Glossary of Photographic Terms


Home  |   A-B   |   C-E  |   F-I  |   J-R  |   S-Z  |

J-R


JPEG Joint Photographic Experts Group A JPEG image is a compressed bitmap image format that was developed in the early '90s and is available as a recording option in virtually all digital cameras. Files are appended with ".jpg".
L AsphericaL Designation given to the highest tier of Canon lenses that use advanced lens materials and designs to optimize image quality.
LD Low Dispersion A type of glass that refracts all wavelengths of light more equally than normal glass to reduce Chromatic Aberration
Macro Close Focusing Macro lenses are specially-designed to focus down to extremely short distances and produce a flat field of focus for copying documents and such. True macro lenses will focus close enough that the image produced on 35mm film or a full-frame sensor is life-size. In other words, if you took a 35mm slide of a dime, the image on the slide would be the same size as the dime. This is called a 1:1 macro. You’ll see a lot of zoom lenses with “macro” tacked onto their names. These lenses focus close, but seldom give more than a 1:4 ratio (the image on the film would ¼ the size of the dime). Macro lenses are usually f/2.8 and come in 50mm - 200mm fixed focal lengths. Whether 50mm or 200mm, they seldom get closer than 1:1 but the longer the lens, the farther away you can be from the subject at 1:1. This is useful for photographing small living things that get nervous as things get closer.
Matrix Metering Automatic Multi-Pattern, Evaluative, Honeycomb A metering mode that measures many parts of the frame and based on a set of pre-programmed evaluations, balances the exposure to give the best overall exposure to the scene. This mode performs a "best guess" based on the pattern detected by the metering and will automatically fire the flash to fill an under-exposed area or over-expose the background if the program perceives the subject (it will try to guess the subject based on the pattern) to be under-exposed. Over the years the "best guess" has evolved into a remarkably accurate process.
MB  Megabyte Equal to 1,048,576 bytes (closest exponent of two to one million). Used to denote the capacity of computer-related media such as memory chips or discs.
Mb    (Mbit) Megabit Equal to 1,000,000 bits. Most commonly used as a measure of transfer speed of binary data (Mb/s). Because capacity is measured in megabytes (8 bits x 1024 x 1024) and speed in bits, a one megabyte file would take 8.38 seconds to transfer from a camera to a computer at 1 Mb/s.
MF Medium Format A class of cameras that use much larger film or sensors than cameras based on 35mm film cameras. Their exceptional image quality comes at a price that mostly limits their use to businesses and working professionals. 
MF  Manual focus A camera or lens that is focused manually. Not autofocus. (Yup, it's just that simple!)
Mirrorless  Also ILC Compact camera with a large sensor and interchangeable lenses capable of DSLR quality images in a small package.
MLU  Mirror Lock Up  A feature on some SLRs and DSLRs that allows the reflex mirror to be locked into it's shooting position. This feature is used in long telephoto and macro work to eliminate the vibration caused by the slap of the mirror as it flips up out of the way when the shutter is released. Many DSLRs with this feature will include MLU in the 2 second self-timer function so the mirror is flipped up and the camera waits 2 seconds before releasing the shutter to allow the vibration to die down.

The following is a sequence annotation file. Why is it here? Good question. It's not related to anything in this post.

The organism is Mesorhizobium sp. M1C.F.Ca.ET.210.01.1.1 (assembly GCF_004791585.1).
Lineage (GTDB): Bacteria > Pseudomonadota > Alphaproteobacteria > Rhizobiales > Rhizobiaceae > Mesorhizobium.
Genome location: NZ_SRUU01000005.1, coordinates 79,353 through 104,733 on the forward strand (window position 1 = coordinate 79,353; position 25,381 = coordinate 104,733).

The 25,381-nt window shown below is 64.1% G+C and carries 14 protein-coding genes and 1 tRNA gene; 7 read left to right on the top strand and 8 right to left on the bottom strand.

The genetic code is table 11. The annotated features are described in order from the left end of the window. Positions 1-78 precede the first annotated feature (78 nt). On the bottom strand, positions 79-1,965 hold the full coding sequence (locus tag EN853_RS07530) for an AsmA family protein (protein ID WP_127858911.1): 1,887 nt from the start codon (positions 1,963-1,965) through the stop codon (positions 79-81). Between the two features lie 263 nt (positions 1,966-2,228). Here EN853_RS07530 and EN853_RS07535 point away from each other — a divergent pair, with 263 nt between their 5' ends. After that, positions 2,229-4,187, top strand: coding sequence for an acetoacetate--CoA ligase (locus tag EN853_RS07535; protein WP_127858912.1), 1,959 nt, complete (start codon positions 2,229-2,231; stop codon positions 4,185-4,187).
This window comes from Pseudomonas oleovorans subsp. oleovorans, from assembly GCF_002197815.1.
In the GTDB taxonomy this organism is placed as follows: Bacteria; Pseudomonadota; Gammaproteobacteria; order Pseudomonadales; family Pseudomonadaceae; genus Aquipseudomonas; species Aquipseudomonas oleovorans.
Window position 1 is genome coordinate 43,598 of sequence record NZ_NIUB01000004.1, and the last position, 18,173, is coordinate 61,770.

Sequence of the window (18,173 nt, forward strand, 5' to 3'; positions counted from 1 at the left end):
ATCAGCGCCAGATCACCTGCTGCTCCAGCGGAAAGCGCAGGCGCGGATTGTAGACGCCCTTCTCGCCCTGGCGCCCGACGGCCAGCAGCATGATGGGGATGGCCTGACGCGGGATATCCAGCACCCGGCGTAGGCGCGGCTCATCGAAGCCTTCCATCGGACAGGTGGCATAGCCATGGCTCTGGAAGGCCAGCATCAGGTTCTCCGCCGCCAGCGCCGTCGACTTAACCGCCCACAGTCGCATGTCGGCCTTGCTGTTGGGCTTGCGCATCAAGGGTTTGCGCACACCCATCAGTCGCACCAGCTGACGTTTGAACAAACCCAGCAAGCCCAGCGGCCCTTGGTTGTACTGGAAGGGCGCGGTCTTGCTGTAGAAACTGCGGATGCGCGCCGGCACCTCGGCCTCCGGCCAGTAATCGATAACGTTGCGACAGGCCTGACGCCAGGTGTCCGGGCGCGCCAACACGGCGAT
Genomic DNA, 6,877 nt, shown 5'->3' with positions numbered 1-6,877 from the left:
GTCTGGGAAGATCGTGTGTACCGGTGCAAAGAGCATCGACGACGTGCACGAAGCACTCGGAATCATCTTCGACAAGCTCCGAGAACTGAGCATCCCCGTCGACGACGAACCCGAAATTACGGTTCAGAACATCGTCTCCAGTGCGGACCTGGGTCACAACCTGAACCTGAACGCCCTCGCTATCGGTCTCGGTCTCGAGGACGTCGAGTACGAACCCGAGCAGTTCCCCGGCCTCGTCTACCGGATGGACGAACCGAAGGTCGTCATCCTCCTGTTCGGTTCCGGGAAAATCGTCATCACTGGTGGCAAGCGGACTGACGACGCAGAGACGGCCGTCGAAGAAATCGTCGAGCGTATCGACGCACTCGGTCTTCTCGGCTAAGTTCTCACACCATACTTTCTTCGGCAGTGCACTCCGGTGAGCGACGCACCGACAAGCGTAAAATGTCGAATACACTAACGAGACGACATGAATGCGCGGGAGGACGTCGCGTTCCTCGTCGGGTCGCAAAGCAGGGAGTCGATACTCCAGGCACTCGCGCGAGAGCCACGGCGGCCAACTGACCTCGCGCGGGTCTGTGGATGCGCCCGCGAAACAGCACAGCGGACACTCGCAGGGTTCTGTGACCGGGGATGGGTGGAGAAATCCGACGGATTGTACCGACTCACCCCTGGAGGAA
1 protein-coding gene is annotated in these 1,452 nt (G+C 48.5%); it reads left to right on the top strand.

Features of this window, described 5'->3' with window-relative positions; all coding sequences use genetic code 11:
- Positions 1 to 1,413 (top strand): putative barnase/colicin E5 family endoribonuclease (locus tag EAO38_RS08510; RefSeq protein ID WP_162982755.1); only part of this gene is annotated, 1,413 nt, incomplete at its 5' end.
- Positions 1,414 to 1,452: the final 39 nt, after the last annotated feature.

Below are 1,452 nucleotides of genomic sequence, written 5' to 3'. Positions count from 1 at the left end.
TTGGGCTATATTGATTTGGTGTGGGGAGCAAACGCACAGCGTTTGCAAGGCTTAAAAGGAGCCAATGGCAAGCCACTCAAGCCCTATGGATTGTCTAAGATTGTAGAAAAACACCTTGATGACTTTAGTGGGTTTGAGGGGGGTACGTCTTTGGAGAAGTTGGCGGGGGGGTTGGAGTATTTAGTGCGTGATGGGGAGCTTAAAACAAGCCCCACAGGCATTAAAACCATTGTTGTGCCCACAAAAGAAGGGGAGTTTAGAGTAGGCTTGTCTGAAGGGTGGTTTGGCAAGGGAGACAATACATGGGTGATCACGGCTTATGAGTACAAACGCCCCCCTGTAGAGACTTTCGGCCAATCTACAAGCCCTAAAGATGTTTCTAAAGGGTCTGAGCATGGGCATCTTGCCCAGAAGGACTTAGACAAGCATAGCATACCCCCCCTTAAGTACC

NEX  New E-mount eXperience Sony's Mirrorless camera series that features extremely compact bodies with large APS-C sensors. Unlike the Alpha series, they do not feature in-body stabilization and rely on lens-based stabilization in optics made for the new E-Mount.
OOF  Out Of Focus Not in focus. A soft image may be soft for a number of reasons. OOF is a common reason. Also refers to areas in an image that are intentionally not in focus.
OS Optical Stabilizer Sigma term for their lens-based image-stabilization technology
OVF Optical Viewfinder Camera viewfinder that used lenses, either a separate assembly synchronized with the camera's lens or directly through the main lens via a mirror. 
PF  Purple Fringing An aspect of Chromatic Aberration that appears as a purple fringe  most often on the edges of high contrast areas between blue sky and darker objects like tree branches of the edges of buildings.  
RAW Raw file Not an acronym. It refers to the unprocessed image format available in higher-end digital cameras. Sort of a digital "negative". The RAW format contains the basic image data that the sensor records before it is processed by the camera into a JPEG. A RAW file can be manipulated after-the-fact for exposure compensation, white-balance, noise-reduction, sharpness, contrast, color settings and almost any other adjustment options that the camera offers. Because each camera maker uses it's own RAW format, applying the adjustments requires either the proprietary software from the camera manufacturer, a dedicated RAW processing package like Bibble or a higher-end editing program like the ones available from Adobe or Corel. RAW is used by professional photographers where critical adjustments may be needed in post-production and over-used by general photographers "because the pros use it". (Though generally factual, that last part was a bit of editorializing.)
RF  Rear Focus A lens that moves the rear element group to focus. Usually found in a larger telephoto where moving the huge front element to focus would be impractical.
RF  Range Finder (e.g. Leica's M8)  A camera that uses a dual image parallax rangefinder system to focus.
RP  Release Priority A camera setting in an autofocus camera that allows the shutter to be released even if the focusing system does not confirm that focus has been achieved.

Home  |   A-B   |   C-E  |   F-I  |   J-R  |   S-Z  |